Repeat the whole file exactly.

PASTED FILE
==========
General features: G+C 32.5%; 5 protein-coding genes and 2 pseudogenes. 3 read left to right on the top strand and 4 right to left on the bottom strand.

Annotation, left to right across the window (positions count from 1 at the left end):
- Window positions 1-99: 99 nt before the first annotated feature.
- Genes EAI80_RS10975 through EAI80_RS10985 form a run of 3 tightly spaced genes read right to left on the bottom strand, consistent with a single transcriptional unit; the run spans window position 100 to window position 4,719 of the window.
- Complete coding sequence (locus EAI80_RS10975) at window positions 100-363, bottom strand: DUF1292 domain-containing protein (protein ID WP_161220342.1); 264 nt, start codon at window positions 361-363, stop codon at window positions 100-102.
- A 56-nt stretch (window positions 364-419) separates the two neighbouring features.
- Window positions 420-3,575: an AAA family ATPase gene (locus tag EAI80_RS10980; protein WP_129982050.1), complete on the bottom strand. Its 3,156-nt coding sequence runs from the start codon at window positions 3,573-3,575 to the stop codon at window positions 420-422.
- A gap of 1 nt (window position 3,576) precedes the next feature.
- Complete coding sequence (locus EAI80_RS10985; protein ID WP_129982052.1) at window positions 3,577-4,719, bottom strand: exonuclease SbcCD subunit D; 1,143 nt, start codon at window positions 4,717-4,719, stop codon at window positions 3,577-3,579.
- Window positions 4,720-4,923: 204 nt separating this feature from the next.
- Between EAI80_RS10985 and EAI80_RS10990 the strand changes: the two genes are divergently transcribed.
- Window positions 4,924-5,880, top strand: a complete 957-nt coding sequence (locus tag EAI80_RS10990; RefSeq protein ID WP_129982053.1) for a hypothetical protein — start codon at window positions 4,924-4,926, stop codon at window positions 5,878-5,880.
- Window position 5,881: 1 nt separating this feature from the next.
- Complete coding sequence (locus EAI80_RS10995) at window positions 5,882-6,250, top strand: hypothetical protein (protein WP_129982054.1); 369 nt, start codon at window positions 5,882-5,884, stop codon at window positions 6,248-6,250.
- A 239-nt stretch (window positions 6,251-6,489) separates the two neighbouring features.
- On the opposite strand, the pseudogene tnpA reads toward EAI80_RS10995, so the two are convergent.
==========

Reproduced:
General features: G+C 32.5%; 5 protein-coding genes and 2 pseudogenes. 3 read left to right on the top strand and 4 right to left on the bottom strand.

Annotation, left to right across the window (positions count from 1 at the left end):
- Window positions 1-99: 99 nt before the first annotated feature.
- Genes EAI80_RS10975 through EAI80_RS10985 form a run of 3 tightly spaced genes read right to left on the bottom strand, consistent with a single transcriptional unit; the run spans window position 100 to window position 4,719 of the window.
- Complete coding sequence (locus EAI80_RS10975) at window positions 100-363, bottom strand: DUF1292 domain-containing protein (protein ID WP_161220342.1); 264 nt, start codon at window positions 361-363, stop codon at window positions 100-102.
- A 56-nt stretch (window positions 364-419) separates the two neighbouring features.
- Window positions 420-3,575: an AAA family ATPase gene (locus tag EAI80_RS10980; protein WP_129982050.1), complete on the bottom strand. Its 3,156-nt coding sequence runs from the start codon at window positions 3,573-3,575 to the stop codon at window positions 420-422.
- A gap of 1 nt (window position 3,576) precedes the next feature.
- Complete coding sequence (locus EAI80_RS10985; protein ID WP_129982052.1) at window positions 3,577-4,719, bottom strand: exonuclease SbcCD subunit D; 1,143 nt, start codon at window positions 4,717-4,719, stop codon at window positions 3,577-3,579.
- Window positions 4,720-4,923: 204 nt separating this feature from the next.
- Between EAI80_RS10985 and EAI80_RS10990 the strand changes: the two genes are divergently transcribed.
- Window positions 4,924-5,880, top strand: a complete 957-nt coding sequence (locus tag EAI80_RS10990; RefSeq protein ID WP_129982053.1) for a hypothetical protein — start codon at window positions 4,924-4,926, stop codon at window positions 5,878-5,880.
- Window position 5,881: 1 nt separating this feature from the next.
- Complete coding sequence (locus EAI80_RS10995) at window positions 5,882-6,250, top strand: hypothetical protein (protein WP_129982054.1); 369 nt, start codon at window positions 5,882-5,884, stop codon at window positions 6,248-6,250.
- A 239-nt stretch (window positions 6,251-6,489) separates the two neighbouring features.
- On the opposite strand, the pseudogene tnpA reads toward EAI80_RS10995, so the two are convergent.